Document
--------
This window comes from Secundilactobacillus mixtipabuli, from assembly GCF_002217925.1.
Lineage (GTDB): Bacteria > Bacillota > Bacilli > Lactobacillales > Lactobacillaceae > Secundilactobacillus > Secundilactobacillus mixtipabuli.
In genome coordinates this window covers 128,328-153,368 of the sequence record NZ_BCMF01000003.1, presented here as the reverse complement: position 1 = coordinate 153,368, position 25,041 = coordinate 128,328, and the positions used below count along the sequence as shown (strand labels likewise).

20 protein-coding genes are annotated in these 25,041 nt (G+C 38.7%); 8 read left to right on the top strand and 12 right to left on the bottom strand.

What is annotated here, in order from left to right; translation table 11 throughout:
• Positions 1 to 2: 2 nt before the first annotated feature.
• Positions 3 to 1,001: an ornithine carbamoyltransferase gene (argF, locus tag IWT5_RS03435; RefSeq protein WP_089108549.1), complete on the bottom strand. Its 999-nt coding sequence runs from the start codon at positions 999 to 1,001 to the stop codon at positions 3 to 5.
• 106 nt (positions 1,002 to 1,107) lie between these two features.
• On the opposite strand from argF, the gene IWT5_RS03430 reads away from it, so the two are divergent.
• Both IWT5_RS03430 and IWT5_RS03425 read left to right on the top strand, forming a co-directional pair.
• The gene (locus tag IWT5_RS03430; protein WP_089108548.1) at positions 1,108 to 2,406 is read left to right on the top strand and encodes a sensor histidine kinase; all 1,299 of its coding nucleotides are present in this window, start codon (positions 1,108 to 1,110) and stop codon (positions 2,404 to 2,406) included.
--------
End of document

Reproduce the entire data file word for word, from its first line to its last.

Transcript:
This window comes from Secundilactobacillus mixtipabuli, from assembly GCF_002217925.1.
Lineage (GTDB): Bacteria > Bacillota > Bacilli > Lactobacillales > Lactobacillaceae > Secundilactobacillus > Secundilactobacillus mixtipabuli.
In genome coordinates this window covers 128,328-153,368 of the sequence record NZ_BCMF01000003.1, presented here as the reverse complement: position 1 = coordinate 153,368, position 25,041 = coordinate 128,328, and the positions used below count along the sequence as shown (strand labels likewise).

20 protein-coding genes are annotated in these 25,041 nt (G+C 38.7%); 8 read left to right on the top strand and 12 right to left on the bottom strand.

What is annotated here, in order from left to right; translation table 11 throughout:
• Positions 1 to 2: 2 nt before the first annotated feature.
• Positions 3 to 1,001: an ornithine carbamoyltransferase gene (argF, locus tag IWT5_RS03435; RefSeq protein WP_089108549.1), complete on the bottom strand. Its 999-nt coding sequence runs from the start codon at positions 999 to 1,001 to the stop codon at positions 3 to 5.
• 106 nt (positions 1,002 to 1,107) lie between these two features.
• On the opposite strand from argF, the gene IWT5_RS03430 reads away from it, so the two are divergent.
• Both IWT5_RS03430 and IWT5_RS03425 read left to right on the top strand, forming a co-directional pair.
• The gene (locus tag IWT5_RS03430; protein WP_089108548.1) at positions 1,108 to 2,406 is read left to right on the top strand and encodes a sensor histidine kinase; all 1,299 of its coding nucleotides are present in this window, start codon (positions 1,108 to 1,110) and stop codon (positions 2,404 to 2,406) included.